Oct 15th, 2020, 08:00 AM

Discover Latin American Cuisine in Paris

By Sofia Quintero
Image Credit: Unsplash via Markus Winkler
As a Latina living in Paris, I made it my mission to find Latin American cuisine around Paris. From arepas and ceviches to empanadas, these restaurants will transport you to Latin America without leaving the French capital.

What image pops into your head when you think about Paris and cuisine? For most people, I guess that the scent of a freshly baked pain au chocolat or a steaming soupe a l'oignon comes to mind, or maybe some more traditional dishes like coq au vin or confit de canard. The majority of tourists that visit Paris travel thousands of miles to try these classic French mouth-watering recipes. Many tourists -- and even some Parisians -- do not know the magic that hides inside small restaurants owned by Hispanic chefs that settled in one of the biggest capitals of cuisine. It is no secret that Paris is known for its wide variety of dining options. Nevertheless, Latin American food is, more often than not, hidden under the shadows of everyone's favorite cuisines like Japanese, Italian, or classic American. 

As a Latina living in Paris, I took it as my duty to discover what restaurants in Paris serve Latin American cuisine and the individual dining experiences they offer. I was thrilled to find the countless options available in the city and how popular they have become over the years. It is safe to say that the following restaurants have succeeded in pleasing the Parisian palette which, frankly, can be challenging when it comes to food.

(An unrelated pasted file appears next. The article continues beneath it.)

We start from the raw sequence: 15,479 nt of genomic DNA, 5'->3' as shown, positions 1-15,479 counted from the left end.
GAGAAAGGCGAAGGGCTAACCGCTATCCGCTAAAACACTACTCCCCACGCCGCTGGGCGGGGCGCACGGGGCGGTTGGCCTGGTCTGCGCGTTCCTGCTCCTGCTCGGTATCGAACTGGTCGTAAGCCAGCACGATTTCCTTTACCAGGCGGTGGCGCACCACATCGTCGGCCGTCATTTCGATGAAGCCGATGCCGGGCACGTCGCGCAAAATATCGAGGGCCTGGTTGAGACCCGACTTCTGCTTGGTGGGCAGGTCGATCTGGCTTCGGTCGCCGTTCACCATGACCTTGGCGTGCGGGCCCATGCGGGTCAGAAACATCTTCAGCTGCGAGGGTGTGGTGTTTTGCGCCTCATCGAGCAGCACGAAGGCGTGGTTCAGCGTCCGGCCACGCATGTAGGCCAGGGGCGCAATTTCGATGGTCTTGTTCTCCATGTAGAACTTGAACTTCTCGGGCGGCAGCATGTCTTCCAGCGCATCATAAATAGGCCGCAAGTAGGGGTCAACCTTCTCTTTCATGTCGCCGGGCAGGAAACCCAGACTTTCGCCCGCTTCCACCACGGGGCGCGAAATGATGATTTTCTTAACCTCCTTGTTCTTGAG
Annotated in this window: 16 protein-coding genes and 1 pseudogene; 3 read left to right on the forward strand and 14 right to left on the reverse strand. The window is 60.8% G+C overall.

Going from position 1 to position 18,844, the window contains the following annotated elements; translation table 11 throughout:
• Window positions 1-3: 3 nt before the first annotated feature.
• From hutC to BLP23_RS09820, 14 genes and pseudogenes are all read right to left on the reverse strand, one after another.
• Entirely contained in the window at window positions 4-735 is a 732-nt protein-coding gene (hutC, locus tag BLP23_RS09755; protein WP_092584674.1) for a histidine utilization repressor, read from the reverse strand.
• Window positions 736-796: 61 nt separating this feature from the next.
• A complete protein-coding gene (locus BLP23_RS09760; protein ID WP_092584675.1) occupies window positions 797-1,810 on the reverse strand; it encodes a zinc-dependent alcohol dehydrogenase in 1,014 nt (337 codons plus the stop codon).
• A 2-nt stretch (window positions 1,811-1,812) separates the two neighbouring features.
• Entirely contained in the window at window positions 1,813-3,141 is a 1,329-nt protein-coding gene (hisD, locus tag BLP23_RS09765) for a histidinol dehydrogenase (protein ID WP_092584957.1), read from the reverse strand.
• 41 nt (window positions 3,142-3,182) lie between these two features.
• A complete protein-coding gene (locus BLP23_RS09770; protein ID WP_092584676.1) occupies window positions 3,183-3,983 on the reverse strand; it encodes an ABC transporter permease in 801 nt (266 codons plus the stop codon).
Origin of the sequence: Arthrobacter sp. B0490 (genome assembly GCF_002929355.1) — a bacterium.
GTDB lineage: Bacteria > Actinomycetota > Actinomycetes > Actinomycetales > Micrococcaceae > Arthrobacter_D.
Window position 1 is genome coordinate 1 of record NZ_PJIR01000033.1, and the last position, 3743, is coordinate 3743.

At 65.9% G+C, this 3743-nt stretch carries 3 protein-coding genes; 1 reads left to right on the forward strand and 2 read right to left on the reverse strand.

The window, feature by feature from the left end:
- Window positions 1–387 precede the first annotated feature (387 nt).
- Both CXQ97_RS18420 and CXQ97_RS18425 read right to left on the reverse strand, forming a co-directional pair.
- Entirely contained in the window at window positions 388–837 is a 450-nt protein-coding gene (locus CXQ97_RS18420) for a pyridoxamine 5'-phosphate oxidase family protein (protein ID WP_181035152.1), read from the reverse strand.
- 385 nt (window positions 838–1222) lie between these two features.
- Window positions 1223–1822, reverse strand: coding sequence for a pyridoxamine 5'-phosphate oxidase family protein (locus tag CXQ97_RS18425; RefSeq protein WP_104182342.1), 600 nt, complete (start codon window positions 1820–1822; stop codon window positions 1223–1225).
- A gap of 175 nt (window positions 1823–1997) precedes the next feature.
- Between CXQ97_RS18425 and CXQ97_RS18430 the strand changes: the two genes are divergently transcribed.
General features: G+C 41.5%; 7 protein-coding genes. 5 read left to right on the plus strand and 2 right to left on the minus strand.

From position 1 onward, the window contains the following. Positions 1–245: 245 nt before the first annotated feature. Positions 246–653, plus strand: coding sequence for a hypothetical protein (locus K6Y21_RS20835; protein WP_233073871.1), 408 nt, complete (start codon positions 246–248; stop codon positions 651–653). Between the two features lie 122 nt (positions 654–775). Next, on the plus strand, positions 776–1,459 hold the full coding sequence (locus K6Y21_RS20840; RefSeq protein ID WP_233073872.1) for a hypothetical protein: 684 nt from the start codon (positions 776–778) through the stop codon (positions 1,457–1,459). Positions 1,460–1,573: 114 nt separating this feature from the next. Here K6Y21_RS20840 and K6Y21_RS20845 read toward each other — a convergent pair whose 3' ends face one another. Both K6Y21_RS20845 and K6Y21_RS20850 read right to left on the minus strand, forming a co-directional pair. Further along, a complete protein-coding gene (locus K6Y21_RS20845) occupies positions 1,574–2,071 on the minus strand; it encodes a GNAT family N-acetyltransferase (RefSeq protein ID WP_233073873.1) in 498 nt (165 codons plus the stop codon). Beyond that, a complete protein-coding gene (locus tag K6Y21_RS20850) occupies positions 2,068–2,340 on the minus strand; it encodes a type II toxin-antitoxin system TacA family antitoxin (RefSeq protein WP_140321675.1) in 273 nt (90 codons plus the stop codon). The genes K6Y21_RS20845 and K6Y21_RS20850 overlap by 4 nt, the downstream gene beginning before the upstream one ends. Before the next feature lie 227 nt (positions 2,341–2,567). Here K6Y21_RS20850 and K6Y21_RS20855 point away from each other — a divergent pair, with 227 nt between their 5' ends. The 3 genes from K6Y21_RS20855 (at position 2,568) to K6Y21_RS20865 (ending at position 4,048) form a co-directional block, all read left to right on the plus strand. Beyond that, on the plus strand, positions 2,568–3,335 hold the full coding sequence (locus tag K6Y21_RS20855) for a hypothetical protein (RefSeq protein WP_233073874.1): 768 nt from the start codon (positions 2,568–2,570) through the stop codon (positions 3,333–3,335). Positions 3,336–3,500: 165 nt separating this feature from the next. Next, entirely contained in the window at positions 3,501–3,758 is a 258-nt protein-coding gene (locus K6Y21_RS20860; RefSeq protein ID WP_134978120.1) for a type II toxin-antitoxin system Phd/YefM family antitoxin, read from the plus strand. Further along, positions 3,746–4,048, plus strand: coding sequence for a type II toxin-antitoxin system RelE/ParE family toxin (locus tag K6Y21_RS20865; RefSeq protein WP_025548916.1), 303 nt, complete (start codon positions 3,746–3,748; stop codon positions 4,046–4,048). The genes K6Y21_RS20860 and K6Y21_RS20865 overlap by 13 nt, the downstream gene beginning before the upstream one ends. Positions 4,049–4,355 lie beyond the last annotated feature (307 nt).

Peruvian Fish Tiradito | Image Credit: Instagram via @inka_restaurant

In no particular order, I decided to start my restaurant journey in the quartier of Le Marais, where I was sure I would find worthwhile dishes. 

Just off the metro stop of Arts et Métiers stands a boutique hotel named 1K Paris, home to its restaurant INKA. This restaurant serves Peruvian gastronomy, and is surrounded by "the colorful folklore of the Inca culture." Japanese cooking heavily influences Peruvian cooking. "Nikkei cuisine was born due to the fusion of Japanese recipes and traditions with Peruvian ingredients." INKA highlights Nikkei cuisine by combining classic Japanese ingredients such as ginger, soy, and wasabi to their dishes. You will most definitely find all of the Peruvian classics in their menu, from ceviches to tiraditos (dish of raw fish, similar to carpaccio served in a spicy sauce), to vegetarian dishes. This sanctuary will transport you into the colorful Peruvian culture. The restaurant also has a pisco bar; pisco is "a white brandy made in Peru from muscat grapes," and no dinner is complete without it. INKA's pisco bar offers a wide variety of cocktails and flavors to make your Peruvian experience as unique and authentic as possible.

Classic Peruvian Ceviche | Image Credit: Instagram via @inka_restaurant

As I continued my walk around Le Marais, it was not long before I stumbled upon another Latin American classic: Argentinian empanadas. This Argentinian treasure, called Clasico Argentino, has seven locations around Paris. Before I walked inside, I could already smell the homemade empanada dough and the minced beef. Argentinian empanadas are usually filled with ground or minced meat, ham, cheese, chicken, or swiss chard; AKA beetroot. Of course, their menu includes the Argentinian classics, including the chori empanada, filled with homemade pork sausage, and the carne picante empanada served with spicy beef, bell peppers, cumin, and onion.

What makes Clasico Argentino unique is their food truck, or carrito, as you say in Spanish. The food truck moves around Paris, offering Parisians empanadas almost anywhere! Although it is usually parked in La Defense, customers have the chance to reserve it for private events. It has become so popular that Google, la Fondation Louis Vuitton, Kenzo, and Canal + have used their catering services in the past. 

Argentinian Empanada Platter | Image Credit: Instagram via @clasicoargentino

Moving past the Argentinian comfort food, I came about a place that hit very close to home, a classic Colombian restaurant named Mi Ranchito Paisa. The small restaurant lies in the heart of the 9th arrondissement, and it will take you on a journey through the most authentic Colombian flavors.